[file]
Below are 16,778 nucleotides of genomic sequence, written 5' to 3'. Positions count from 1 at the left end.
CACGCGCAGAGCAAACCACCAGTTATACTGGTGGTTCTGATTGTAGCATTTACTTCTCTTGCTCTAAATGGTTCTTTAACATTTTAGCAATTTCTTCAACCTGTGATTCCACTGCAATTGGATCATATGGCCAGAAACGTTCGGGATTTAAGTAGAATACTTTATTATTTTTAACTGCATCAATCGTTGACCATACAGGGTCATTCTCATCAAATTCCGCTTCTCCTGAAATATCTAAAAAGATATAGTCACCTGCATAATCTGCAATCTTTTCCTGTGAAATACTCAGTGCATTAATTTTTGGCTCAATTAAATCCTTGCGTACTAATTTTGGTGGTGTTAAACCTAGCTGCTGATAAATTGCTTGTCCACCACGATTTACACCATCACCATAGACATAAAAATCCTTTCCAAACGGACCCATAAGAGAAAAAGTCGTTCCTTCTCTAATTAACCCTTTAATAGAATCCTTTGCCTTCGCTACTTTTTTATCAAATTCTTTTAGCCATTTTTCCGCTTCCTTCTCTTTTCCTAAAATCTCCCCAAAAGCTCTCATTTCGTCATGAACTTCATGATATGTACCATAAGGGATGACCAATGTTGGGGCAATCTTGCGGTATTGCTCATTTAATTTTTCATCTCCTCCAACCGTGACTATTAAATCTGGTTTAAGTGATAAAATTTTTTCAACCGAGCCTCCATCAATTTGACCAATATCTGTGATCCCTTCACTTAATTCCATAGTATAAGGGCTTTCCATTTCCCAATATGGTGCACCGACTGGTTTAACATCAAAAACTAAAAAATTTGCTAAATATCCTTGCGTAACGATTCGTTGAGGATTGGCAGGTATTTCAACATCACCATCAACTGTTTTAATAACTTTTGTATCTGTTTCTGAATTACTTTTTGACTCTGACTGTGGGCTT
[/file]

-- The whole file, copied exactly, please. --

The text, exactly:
Below are 16,778 nucleotides of genomic sequence, written 5' to 3'. Positions count from 1 at the left end.
CACGCGCAGAGCAAACCACCAGTTATACTGGTGGTTCTGATTGTAGCATTTACTTCTCTTGCTCTAAATGGTTCTTTAACATTTTAGCAATTTCTTCAACCTGTGATTCCACTGCAATTGGATCATATGGCCAGAAACGTTCGGGATTTAAGTAGAATACTTTATTATTTTTAACTGCATCAATCGTTGACCATACAGGGTCATTCTCATCAAATTCCGCTTCTCCTGAAATATCTAAAAAGATATAGTCACCTGCATAATCTGCAATCTTTTCCTGTGAAATACTCAGTGCATTAATTTTTGGCTCAATTAAATCCTTGCGTACTAATTTTGGTGGTGTTAAACCTAGCTGCTGATAAATTGCTTGTCCACCACGATTTACACCATCACCATAGACATAAAAATCCTTTCCAAACGGACCCATAAGAGAAAAAGTCGTTCCTTCTCTAATTAACCCTTTAATAGAATCCTTTGCCTTCGCTACTTTTTTATCAAATTCTTTTAGCCATTTTTCCGCTTCCTTCTCTTTTCCTAAAATCTCCCCAAAAGCTCTCATTTCGTCATGAACTTCATGATATGTACCATAAGGGATGACCAATGTTGGGGCAATCTTGCGGTATTGCTCATTTAATTTTTCATCTCCTCCAACCGTGACTATTAAATCTGGTTTAAGTGATAAAATTTTTTCAACCGAGCCTCCATCAATTTGACCAATATCTGTGATCCCTTCACTTAATTCCATAGTATAAGGGCTTTCCATTTCCCAATATGGTGCACCGACTGGTTTAACATCAAAAACTAAAAAATTTGCTAAATATCCTTGCGTAACGATTCGTTGAGGATTGGCAGGTATTTCAACATCACCATCAACTGTTTTAATAACTTTTGTATCTGTTTCTGAATTACTTTTTGACTCTGACTGTGGGCTT